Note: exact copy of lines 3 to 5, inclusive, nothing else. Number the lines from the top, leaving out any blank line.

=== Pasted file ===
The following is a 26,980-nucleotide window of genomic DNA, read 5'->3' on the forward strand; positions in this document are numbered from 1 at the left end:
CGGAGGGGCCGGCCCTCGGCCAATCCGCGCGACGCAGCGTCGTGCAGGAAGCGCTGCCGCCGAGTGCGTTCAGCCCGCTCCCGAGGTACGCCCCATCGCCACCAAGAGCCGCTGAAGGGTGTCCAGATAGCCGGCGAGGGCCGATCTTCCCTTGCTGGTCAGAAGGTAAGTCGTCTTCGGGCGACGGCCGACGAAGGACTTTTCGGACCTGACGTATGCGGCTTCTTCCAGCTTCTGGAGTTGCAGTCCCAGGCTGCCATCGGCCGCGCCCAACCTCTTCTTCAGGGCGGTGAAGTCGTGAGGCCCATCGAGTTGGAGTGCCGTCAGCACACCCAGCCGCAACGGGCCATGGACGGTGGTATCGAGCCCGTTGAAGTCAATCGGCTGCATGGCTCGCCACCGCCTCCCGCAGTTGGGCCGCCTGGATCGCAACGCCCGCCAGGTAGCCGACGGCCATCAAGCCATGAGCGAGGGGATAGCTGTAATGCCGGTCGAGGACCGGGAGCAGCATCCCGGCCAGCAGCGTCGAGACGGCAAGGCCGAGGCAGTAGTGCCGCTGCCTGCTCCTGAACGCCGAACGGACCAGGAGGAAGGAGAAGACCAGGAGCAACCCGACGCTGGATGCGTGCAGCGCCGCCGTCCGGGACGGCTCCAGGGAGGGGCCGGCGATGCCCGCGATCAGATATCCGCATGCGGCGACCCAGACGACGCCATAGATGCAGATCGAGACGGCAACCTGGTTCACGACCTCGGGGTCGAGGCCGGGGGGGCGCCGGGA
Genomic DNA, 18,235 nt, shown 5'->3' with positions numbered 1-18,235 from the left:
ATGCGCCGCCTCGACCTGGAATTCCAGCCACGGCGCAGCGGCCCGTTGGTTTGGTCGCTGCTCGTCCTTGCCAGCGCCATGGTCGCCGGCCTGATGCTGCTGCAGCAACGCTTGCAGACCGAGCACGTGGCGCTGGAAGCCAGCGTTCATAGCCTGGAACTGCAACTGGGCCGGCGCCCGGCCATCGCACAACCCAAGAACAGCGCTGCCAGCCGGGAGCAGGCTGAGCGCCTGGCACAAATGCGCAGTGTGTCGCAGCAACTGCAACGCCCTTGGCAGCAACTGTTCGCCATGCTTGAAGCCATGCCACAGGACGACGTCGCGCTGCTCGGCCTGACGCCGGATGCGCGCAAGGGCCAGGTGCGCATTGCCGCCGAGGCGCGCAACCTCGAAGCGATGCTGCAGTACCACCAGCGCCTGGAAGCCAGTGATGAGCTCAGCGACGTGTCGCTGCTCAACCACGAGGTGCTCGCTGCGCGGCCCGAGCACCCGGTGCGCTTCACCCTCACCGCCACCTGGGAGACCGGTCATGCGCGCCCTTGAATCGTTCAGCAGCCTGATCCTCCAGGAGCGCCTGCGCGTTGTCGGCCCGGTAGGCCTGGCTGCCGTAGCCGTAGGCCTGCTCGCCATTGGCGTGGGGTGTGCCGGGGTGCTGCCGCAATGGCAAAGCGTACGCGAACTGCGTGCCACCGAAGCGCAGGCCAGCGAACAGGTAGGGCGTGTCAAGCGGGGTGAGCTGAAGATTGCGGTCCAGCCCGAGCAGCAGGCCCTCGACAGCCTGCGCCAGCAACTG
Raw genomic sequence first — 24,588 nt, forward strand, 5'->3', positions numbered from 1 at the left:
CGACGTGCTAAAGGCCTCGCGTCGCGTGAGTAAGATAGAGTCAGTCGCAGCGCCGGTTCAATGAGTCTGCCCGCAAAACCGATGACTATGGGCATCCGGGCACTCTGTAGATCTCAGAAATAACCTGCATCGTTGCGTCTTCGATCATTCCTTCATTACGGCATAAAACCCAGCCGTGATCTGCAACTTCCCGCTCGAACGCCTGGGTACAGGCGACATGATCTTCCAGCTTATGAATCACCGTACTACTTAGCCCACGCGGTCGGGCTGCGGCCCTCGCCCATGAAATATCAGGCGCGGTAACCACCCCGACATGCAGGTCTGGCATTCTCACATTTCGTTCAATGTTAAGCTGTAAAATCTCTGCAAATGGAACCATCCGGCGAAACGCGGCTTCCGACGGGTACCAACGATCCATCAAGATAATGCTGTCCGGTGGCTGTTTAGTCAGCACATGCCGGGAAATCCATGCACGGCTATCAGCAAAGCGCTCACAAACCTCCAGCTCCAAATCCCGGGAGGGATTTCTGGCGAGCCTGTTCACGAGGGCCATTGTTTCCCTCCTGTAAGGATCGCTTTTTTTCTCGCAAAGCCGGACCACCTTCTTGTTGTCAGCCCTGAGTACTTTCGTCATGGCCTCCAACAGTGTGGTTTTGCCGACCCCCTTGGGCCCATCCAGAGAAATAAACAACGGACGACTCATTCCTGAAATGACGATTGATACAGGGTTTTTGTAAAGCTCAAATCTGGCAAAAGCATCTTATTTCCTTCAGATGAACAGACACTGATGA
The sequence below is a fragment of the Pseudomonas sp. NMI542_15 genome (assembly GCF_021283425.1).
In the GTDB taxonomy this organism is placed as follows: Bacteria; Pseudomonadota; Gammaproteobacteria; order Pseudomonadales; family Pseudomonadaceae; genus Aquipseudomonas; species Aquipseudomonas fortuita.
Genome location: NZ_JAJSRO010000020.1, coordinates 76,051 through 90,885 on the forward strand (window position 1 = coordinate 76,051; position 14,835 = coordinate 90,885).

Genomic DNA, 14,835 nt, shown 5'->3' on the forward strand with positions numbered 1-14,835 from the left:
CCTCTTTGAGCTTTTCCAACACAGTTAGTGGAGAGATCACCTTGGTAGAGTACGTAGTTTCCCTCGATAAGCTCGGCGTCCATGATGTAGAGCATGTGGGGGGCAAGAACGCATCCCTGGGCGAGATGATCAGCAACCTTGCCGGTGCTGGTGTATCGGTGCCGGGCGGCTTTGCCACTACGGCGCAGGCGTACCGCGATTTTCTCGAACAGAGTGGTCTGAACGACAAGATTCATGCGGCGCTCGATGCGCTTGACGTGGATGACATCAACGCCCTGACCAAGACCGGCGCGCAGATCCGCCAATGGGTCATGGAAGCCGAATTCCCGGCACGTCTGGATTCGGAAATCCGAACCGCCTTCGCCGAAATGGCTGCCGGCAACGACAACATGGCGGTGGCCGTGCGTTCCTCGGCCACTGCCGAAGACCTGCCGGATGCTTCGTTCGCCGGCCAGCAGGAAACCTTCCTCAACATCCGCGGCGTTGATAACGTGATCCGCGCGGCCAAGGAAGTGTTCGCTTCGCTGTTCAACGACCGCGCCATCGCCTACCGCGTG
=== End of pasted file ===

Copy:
Genomic DNA, 18,235 nt, shown 5'->3' with positions numbered 1-18,235 from the left:
ATGCGCCGCCTCGACCTGGAATTCCAGCCACGGCGCAGCGGCCCGTTGGTTTGGTCGCTGCTCGTCCTTGCCAGCGCCATGGTCGCCGGCCTGATGCTGCTGCAGCAACGCTTGCAGACCGAGCACGTGGCGCTGGAAGCCAGCGTTCATAGCCTGGAACTGCAACTGGGCCGGCGCCCGGCCATCGCACAACCCAAGAACAGCGCTGCCAGCCGGGAGCAGGCTGAGCGCCTGGCACAAATGCGCAGTGTGTCGCAGCAACTGCAACGCCCTTGGCAGCAACTGTTCGCCATGCTTGAAGCCATGCCACAGGACGACGTCGCGCTGCTCGGCCTGACGCCGGATGCGCGCAAGGGCCAGGTGCGCATTGCCGCCGAGGCGCGCAACCTCGAAGCGATGCTGCAGTACCACCAGCGCCTGGAAGCCAGTGATGAGCTCAGCGACGTGTCGCTGCTCAACCACGAGGTGCTCGCTGCGCGGCCCGAGCACCCGGTGCGCTTCACCCTCACCGCCACCTGGGAGACCGGTCATGCGCGCCCTTGAATCGTTCAGCAGCCTGATCCTCCAGGAGCGCCTGCGCGTTGTCGGCCCGGTAGGCCTGGCTGCCGTAGCCGTAGGCCTGCTCGCCATTGGCGTGGGGTGTGCCGGGGTGCTGCCGCAATGGCAAAGCGTACGCGAACTGCGTGCCACCGAAGCGCAGGCCAGCGAACAGGTAGGGCGTGTCAAGCGGGGTGAGCTGAAGATTGCGGTCCAGCCCGAGCAGCAGGCCCTCGACAGCCTGCGCCAGCAACTG
Raw genomic sequence first — 24,588 nt, forward strand, 5'->3', positions numbered from 1 at the left: